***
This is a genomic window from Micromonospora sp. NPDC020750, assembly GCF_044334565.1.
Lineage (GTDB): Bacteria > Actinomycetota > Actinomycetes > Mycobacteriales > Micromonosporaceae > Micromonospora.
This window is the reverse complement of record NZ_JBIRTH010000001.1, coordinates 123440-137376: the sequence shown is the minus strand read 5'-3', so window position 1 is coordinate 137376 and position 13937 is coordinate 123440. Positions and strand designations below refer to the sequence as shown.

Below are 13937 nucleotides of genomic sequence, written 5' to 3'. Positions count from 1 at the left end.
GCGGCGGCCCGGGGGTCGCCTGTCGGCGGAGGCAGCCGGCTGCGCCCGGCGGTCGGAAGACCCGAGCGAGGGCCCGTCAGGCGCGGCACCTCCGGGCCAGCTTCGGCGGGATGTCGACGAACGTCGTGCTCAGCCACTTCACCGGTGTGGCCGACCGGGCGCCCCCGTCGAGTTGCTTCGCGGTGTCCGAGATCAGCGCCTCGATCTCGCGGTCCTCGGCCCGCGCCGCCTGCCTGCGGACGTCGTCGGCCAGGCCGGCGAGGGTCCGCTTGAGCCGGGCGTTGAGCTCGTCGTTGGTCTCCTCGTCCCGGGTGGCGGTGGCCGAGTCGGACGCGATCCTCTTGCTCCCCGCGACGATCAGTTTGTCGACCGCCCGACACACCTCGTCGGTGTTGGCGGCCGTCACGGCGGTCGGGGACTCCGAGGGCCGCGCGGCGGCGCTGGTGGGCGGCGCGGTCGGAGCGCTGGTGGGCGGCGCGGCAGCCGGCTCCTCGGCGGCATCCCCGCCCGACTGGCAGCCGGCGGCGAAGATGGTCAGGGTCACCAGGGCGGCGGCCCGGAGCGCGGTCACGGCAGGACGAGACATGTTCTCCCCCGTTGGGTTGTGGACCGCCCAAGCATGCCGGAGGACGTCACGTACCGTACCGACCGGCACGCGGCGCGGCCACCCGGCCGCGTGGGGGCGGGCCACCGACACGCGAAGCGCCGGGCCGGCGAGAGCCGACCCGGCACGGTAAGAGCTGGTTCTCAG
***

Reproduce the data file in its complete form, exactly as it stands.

This is a genomic window from Micromonospora sp. NPDC020750, assembly GCF_044334565.1.
Lineage (GTDB): Bacteria > Actinomycetota > Actinomycetes > Mycobacteriales > Micromonosporaceae > Micromonospora.
This window is the reverse complement of record NZ_JBIRTH010000001.1, coordinates 123440-137376: the sequence shown is the minus strand read 5'-3', so window position 1 is coordinate 137376 and position 13937 is coordinate 123440. Positions and strand designations below refer to the sequence as shown.

Below are 13937 nucleotides of genomic sequence, written 5' to 3'. Positions count from 1 at the left end.
GCGGCGGCCCGGGGGTCGCCTGTCGGCGGAGGCAGCCGGCTGCGCCCGGCGGTCGGAAGACCCGAGCGAGGGCCCGTCAGGCGCGGCACCTCCGGGCCAGCTTCGGCGGGATGTCGACGAACGTCGTGCTCAGCCACTTCACCGGTGTGGCCGACCGGGCGCCCCCGTCGAGTTGCTTCGCGGTGTCCGAGATCAGCGCCTCGATCTCGCGGTCCTCGGCCCGCGCCGCCTGCCTGCGGACGTCGTCGGCCAGGCCGGCGAGGGTCCGCTTGAGCCGGGCGTTGAGCTCGTCGTTGGTCTCCTCGTCCCGGGTGGCGGTGGCCGAGTCGGACGCGATCCTCTTGCTCCCCGCGACGATCAGTTTGTCGACCGCCCGACACACCTCGTCGGTGTTGGCGGCCGTCACGGCGGTCGGGGACTCCGAGGGCCGCGCGGCGGCGCTGGTGGGCGGCGCGGTCGGAGCGCTGGTGGGCGGCGCGGCAGCCGGCTCCTCGGCGGCATCCCCGCCCGACTGGCAGCCGGCGGCGAAGATGGTCAGGGTCACCAGGGCGGCGGCCCGGAGCGCGGTCACGGCAGGACGAGACATGTTCTCCCCCGTTGGGTTGTGGACCGCCCAAGCATGCCGGAGGACGTCACGTACCGTACCGACCGGCACGCGGCGCGGCCACCCGGCCGCGTGGGGGCGGGCCACCGACACGCGAAGCGCCGGGCCGGCGAGAGCCGACCCGGCACGGTAAGAGCTGGTTCTCAG